Leaving Money on the Table

Hi, Everyone!

Here’s a few thoughts to set the stage for tomorrow’s Building a Career That Matters webinar, “Problem Area #6: Leaving Money on the Table”:

Beyond the hundreds to thousands of dollars clients will pay for a single hour of your time lies some REAL earnings potential and this session describes over a dozen of additional sources of income which can easily dwarf the revenue most professionals are happy to settle for.  Maximizing your billings is what it’s all about — and every deal leaves money on the table unless you know how to capture it for yourself.

It is a massive problem within our industry – and every speaker, trainer, coach or consultant is vulnerable. Here’s just a sample of situations in which human development professionals find themselves:

Many speakers are content to receive a fee for their presentation and the back-of-room product sales, but aren’t ready to (or interested in) providing the in-depth training and reinforcement the client may need to thoroughly implement the speaker’s advice.

Trainers will sell a two-day training program for $10-$12,000, but won’t add on any sort of additional billable time such as follow-ups, group coaching — and even before the training begins, they won’t customize the program for the clients’ needs. Generally there is a lot of “selling an event” instead of a long-term solution.

Most coaches leave money on the table when they’re pursing large executive coaching contracts. If you think about it, they are invariably providing coaching to a person who has already gone through some sort of company sponsored training program — and this means that the coach may be telling them things or encouraging them to do things that run parallel to what they have already been taught or even against what the previous training had said. A lot of these coaches could pick up a significantly more money by offering to do the training programs as well to make everything run congruently. Most of these coaches have never even thought about doing any sort of group program or offering any sort of training services — and therefore don’t have anything to offer to pick-up this extra money from the table.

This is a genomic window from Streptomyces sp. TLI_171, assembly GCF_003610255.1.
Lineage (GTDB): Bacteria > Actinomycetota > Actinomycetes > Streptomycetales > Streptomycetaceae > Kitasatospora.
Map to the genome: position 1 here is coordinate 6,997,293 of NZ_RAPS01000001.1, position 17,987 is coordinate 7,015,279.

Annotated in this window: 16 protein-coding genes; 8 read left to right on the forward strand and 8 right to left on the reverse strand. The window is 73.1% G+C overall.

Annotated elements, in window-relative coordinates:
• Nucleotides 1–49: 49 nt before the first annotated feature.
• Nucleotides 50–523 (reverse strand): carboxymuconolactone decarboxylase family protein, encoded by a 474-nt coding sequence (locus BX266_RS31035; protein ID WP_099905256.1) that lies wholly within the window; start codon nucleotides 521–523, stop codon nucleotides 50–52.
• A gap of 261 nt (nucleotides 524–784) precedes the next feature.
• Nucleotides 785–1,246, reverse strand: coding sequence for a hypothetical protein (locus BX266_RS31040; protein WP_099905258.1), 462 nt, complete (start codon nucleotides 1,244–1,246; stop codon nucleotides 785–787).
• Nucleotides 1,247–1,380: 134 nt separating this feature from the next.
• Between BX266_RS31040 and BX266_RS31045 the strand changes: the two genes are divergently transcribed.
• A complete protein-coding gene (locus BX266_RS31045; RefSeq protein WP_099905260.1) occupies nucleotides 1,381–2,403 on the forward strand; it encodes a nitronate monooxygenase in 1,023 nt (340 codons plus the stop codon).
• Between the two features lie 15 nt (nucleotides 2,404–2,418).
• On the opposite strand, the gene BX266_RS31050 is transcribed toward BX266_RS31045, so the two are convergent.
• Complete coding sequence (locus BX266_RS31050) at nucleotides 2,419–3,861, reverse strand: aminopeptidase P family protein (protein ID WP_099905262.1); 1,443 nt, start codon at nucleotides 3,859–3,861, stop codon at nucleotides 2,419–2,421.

Consultants often choose to remain more behind-the-scenes as they provide their services, but aren’t prepared to take advantage of the speaking, training or coaching opportunities which arise from the consulting work they do.

Bottom line is that there is ALWAYS something more that a client might view as both VALUABLE and WORTH PAYING FOR. If you give it away, that means you’re spending your profits, because a client would have paid for them. As you sweeten a deal, remember to NEVER give away what your client may have actually been willing to purchase. Above all, even if you DO choose to include some of these additional services, MAKE SURE that the client SEES in your proposal the increased VALUE they are getting.

Lots of ideas heading your way — so be sure to register for the call!



One Response to Leaving Money on the Table

  1. T – LOVE THE PICTURE!!! I can see that glint in your eye.

    Thanks for all that you do for human resource professionals!

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